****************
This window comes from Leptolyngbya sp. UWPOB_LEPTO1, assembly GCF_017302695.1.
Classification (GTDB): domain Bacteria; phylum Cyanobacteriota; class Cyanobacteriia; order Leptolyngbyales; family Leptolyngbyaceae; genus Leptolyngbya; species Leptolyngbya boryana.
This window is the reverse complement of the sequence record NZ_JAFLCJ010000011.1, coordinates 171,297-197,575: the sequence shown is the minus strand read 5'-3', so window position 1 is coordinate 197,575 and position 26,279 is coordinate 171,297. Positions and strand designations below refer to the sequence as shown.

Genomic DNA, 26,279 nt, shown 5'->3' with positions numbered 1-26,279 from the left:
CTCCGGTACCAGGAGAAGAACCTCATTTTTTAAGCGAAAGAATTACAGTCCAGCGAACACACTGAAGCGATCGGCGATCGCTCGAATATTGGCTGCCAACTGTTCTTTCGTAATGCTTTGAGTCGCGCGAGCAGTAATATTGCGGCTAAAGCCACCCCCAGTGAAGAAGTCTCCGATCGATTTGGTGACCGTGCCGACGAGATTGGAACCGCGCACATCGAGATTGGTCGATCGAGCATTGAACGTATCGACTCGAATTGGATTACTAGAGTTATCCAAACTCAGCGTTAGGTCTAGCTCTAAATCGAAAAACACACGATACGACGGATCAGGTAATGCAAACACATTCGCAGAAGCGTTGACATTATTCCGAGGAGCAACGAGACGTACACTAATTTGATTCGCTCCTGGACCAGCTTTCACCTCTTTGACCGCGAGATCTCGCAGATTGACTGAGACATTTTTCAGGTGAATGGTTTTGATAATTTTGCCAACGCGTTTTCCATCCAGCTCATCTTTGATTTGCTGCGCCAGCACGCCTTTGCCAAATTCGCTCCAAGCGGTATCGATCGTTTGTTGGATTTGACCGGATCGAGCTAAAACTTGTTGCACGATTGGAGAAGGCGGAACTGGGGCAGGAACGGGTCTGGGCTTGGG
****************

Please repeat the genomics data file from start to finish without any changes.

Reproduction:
This window comes from Leptolyngbya sp. UWPOB_LEPTO1, assembly GCF_017302695.1.
Classification (GTDB): domain Bacteria; phylum Cyanobacteriota; class Cyanobacteriia; order Leptolyngbyales; family Leptolyngbyaceae; genus Leptolyngbya; species Leptolyngbya boryana.
This window is the reverse complement of the sequence record NZ_JAFLCJ010000011.1, coordinates 171,297-197,575: the sequence shown is the minus strand read 5'-3', so window position 1 is coordinate 197,575 and position 26,279 is coordinate 171,297. Positions and strand designations below refer to the sequence as shown.

Genomic DNA, 26,279 nt, shown 5'->3' with positions numbered 1-26,279 from the left:
CTCCGGTACCAGGAGAAGAACCTCATTTTTTAAGCGAAAGAATTACAGTCCAGCGAACACACTGAAGCGATCGGCGATCGCTCGAATATTGGCTGCCAACTGTTCTTTCGTAATGCTTTGAGTCGCGCGAGCAGTAATATTGCGGCTAAAGCCACCCCCAGTGAAGAAGTCTCCGATCGATTTGGTGACCGTGCCGACGAGATTGGAACCGCGCACATCGAGATTGGTCGATCGAGCATTGAACGTATCGACTCGAATTGGATTACTAGAGTTATCCAAACTCAGCGTTAGGTCTAGCTCTAAATCGAAAAACACACGATACGACGGATCAGGTAATGCAAACACATTCGCAGAAGCGTTGACATTATTCCGAGGAGCAACGAGACGTACACTAATTTGATTCGCTCCTGGACCAGCTTTCACCTCTTTGACCGCGAGATCTCGCAGATTGACTGAGACATTTTTCAGGTGAATGGTTTTGATAATTTTGCCAACGCGTTTTCCATCCAGCTCATCTTTGATTTGCTGCGCCAGCACGCCTTTGCCAAATTCGCTCCAAGCGGTATCGATCGTTTGTTGGATTTGACCGGATCGAGCTAAAACTTGTTGCACGATTGGAGAAGGCGGAACTGGGGCAGGAACGGGTCTGGGCTTGGG